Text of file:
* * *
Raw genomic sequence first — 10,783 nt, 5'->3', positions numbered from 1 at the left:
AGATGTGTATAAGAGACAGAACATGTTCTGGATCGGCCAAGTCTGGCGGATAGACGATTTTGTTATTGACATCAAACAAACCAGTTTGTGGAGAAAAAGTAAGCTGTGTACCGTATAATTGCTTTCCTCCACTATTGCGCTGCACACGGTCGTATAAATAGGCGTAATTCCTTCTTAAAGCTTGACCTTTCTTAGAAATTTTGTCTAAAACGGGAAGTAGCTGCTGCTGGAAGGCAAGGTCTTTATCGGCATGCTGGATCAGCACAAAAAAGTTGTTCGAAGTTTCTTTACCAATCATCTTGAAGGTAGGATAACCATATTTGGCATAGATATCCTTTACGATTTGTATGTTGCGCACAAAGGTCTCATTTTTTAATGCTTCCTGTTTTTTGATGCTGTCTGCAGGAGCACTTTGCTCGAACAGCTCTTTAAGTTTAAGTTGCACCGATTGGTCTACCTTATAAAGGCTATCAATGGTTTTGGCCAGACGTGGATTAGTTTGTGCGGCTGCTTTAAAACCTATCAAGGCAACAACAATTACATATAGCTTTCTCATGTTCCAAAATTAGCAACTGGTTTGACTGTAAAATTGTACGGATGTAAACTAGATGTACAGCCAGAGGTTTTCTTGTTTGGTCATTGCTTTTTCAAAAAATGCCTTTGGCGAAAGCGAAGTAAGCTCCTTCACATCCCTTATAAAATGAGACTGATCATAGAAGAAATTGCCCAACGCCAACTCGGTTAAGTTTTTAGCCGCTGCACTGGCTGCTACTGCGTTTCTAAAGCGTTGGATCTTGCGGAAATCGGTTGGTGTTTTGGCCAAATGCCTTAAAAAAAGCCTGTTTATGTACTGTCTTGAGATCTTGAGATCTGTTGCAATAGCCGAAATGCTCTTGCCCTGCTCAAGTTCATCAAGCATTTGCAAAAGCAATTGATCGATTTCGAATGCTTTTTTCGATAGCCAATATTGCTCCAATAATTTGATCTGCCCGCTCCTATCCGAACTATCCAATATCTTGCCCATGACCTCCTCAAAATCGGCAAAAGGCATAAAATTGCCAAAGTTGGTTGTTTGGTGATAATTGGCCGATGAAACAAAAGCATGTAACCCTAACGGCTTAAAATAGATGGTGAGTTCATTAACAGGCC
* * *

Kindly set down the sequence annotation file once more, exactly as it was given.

Raw genomic sequence first — 10,783 nt, 5'->3', positions numbered from 1 at the left:
AGATGTGTATAAGAGACAGAACATGTTCTGGATCGGCCAAGTCTGGCGGATAGACGATTTTGTTATTGACATCAAACAAACCAGTTTGTGGAGAAAAAGTAAGCTGTGTACCGTATAATTGCTTTCCTCCACTATTGCGCTGCACACGGTCGTATAAATAGGCGTAATTCCTTCTTAAAGCTTGACCTTTCTTAGAAATTTTGTCTAAAACGGGAAGTAGCTGCTGCTGGAAGGCAAGGTCTTTATCGGCATGCTGGATCAGCACAAAAAAGTTGTTCGAAGTTTCTTTACCAATCATCTTGAAGGTAGGATAACCATATTTGGCATAGATATCCTTTACGATTTGTATGTTGCGCACAAAGGTCTCATTTTTTAATGCTTCCTGTTTTTTGATGCTGTCTGCAGGAGCACTTTGCTCGAACAGCTCTTTAAGTTTAAGTTGCACCGATTGGTCTACCTTATAAAGGCTATCAATGGTTTTGGCCAGACGTGGATTAGTTTGTGCGGCTGCTTTAAAACCTATCAAGGCAACAACAATTACATATAGCTTTCTCATGTTCCAAAATTAGCAACTGGTTTGACTGTAAAATTGTACGGATGTAAACTAGATGTACAGCCAGAGGTTTTCTTGTTTGGTCATTGCTTTTTCAAAAAATGCCTTTGGCGAAAGCGAAGTAAGCTCCTTCACATCCCTTATAAAATGAGACTGATCATAGAAGAAATTGCCCAACGCCAACTCGGTTAAGTTTTTAGCCGCTGCACTGGCTGCTACTGCGTTTCTAAAGCGTTGGATCTTGCGGAAATCGGTTGGTGTTTTGGCCAAATGCCTTAAAAAAAGCCTGTTTATGTACTGTCTTGAGATCTTGAGATCTGTTGCAATAGCCGAAATGCTCTTGCCCTGCTCAAGTTCATCAAGCATTTGCAAAAGCAATTGATCGATTTCGAATGCTTTTTTCGATAGCCAATATTGCTCCAATAATTTGATCTGCCCGCTCCTATCCGAACTATCCAATATCTTGCCCATGACCTCCTCAAAATCGGCAAAAGGCATAAAATTGCCAAAGTTGGTTGTTTGGTGATAATTGGCCGATGAAACAAAAGCATGTAACCCTAACGGCTTAAAATAGATGGTGAGTTCATTAACAGGCC